The Apaches knew that freighters and travelers between Tucson and the fort, which was established where the San Pedro River and Aravaipa Creek meet, usually traveled on the road without military escort. They knew that the freight wagons carried lots of supplies for the military and for the stores which supplied goods for the ranchers and farmers that were starting to settle in the area around Camp Grant. The years from 1864 to 1871 were a very violent and dangerous time for settlers in Arizona, especially those that traveled outside of the large towns or attempted to settle in areas far away from established military outposts. The Camp Grant Road and the San Pedro Valley had more than their share of the violence during the Apache wars.

 To understand the depth of violence and frequency of attacks by the Apaches, there was a petition to President Ulysses S. Grant dated Oct. 14, 1871 that was printed in the Arizona Miner newspaper. Attached to the petition was a list of 301 names of people killed in the Territory of Arizona by the Apaches since 1864. At the time it was estimated that those killed amounted to ten percent of the adult population in Arizona. A list of some of the Apache raids and some of those killed in the Copper Corridor area is provided.

 In May 1867, three Mexicans were murdered between Tucson and Camp Grant. The Mexicans worked for Jesus M. Elias at his ranch near Camp Grant. Later the same night, the Elias ranch was attacked. Jesus Elias was at Camp Grant, where he was often used as a guide for the military. His brother Juan was wounded in the neck and shoulder by a shotgun blast. Some people believed it was an assassination attempt intended for Jesus. The Elias family had been fighting the Apaches for years.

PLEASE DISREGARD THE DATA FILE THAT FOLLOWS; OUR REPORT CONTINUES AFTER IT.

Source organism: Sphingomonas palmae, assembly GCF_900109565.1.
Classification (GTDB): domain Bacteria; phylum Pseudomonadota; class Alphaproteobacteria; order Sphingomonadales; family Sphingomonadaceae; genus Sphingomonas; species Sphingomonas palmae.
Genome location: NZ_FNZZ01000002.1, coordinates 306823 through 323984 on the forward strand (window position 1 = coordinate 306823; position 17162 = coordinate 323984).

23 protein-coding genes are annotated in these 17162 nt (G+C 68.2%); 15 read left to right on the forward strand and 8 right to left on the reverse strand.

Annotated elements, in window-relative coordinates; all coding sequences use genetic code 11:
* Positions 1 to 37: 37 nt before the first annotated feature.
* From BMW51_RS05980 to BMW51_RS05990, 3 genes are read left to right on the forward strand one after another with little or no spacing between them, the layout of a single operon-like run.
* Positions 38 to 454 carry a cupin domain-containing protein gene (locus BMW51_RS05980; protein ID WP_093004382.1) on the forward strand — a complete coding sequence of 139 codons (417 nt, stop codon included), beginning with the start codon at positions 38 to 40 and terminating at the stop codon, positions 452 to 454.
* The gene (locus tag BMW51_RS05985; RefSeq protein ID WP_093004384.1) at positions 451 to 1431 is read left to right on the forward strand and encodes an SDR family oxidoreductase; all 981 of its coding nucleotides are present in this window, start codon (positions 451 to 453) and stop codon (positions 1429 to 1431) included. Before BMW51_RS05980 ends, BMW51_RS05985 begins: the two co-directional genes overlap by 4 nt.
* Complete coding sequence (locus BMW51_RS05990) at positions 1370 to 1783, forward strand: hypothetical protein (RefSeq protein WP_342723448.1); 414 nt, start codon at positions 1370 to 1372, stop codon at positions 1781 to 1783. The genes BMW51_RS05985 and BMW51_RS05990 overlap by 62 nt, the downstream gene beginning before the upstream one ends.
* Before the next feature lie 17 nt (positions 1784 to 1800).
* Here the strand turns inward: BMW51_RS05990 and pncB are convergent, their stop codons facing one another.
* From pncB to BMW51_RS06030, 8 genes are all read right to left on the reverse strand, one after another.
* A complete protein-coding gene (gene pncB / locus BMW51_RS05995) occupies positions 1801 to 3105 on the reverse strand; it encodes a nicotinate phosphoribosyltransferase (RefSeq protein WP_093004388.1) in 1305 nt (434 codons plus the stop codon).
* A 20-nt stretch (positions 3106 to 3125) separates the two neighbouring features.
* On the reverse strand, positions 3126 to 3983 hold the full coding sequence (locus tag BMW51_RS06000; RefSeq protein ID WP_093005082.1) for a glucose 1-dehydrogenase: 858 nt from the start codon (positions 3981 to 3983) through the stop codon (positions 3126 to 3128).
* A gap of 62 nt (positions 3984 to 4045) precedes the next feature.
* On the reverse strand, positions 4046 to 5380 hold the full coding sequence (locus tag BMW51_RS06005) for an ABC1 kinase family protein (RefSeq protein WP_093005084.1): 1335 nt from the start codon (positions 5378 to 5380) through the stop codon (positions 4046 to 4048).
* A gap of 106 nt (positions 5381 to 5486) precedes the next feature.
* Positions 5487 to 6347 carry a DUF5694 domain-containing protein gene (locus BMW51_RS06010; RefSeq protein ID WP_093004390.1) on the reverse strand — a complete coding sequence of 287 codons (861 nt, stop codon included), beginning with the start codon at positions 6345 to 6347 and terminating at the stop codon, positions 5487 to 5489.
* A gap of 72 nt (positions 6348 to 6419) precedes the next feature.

On Jun. 4, 1867, a Mexican worker named Francisco was murdered on the ranch of Jesus M. Elias. Elias was in the field near the attack but was able to hide from the Apaches. He would be one of the leaders of the Tucson vigilantes who participated in the Camp Grant Massacre in 1871. He would guide the Americans, Mexicans and Papagos (Tohono O’odham) to the Aravaipa village where the massacre took place.  His brother Juan also participated in the massacre.

 Jun. 4, 1867 – the ranch of Israel, Tommalson & Co. was attacked by Indians. Mr. Tommalson was killed by a spear thrust through his lung.

 May 14, 1868 – a train of three wagons one belonging to Tully & Ochoa and two to Mariano were attacked on the road to Camp Grant by seven Indians. The men drove off the attackers, killing two and bringing in their scalps as trophies. The owners of the wagons divided $300 among the seven men who were with the wagons and helped drive off the Indians.

 Jul. 16, 1868 – Elonzo M. Erwin murdered at Camp Grant.

 Dec. 10, 1868 – Indians endeavored to fire a ranch at Camp Grant and stole a government mule.

 Jul. 24, 1869 – a Mexican named Corozozo was murdered near Camp Grant.

 Feb. 26, 1869 – Indians attack the train of Thomas Venable near Camp Grant. They murdered two men, Price and Davis, wounded one, captured 80 mules and destroyed two wagons.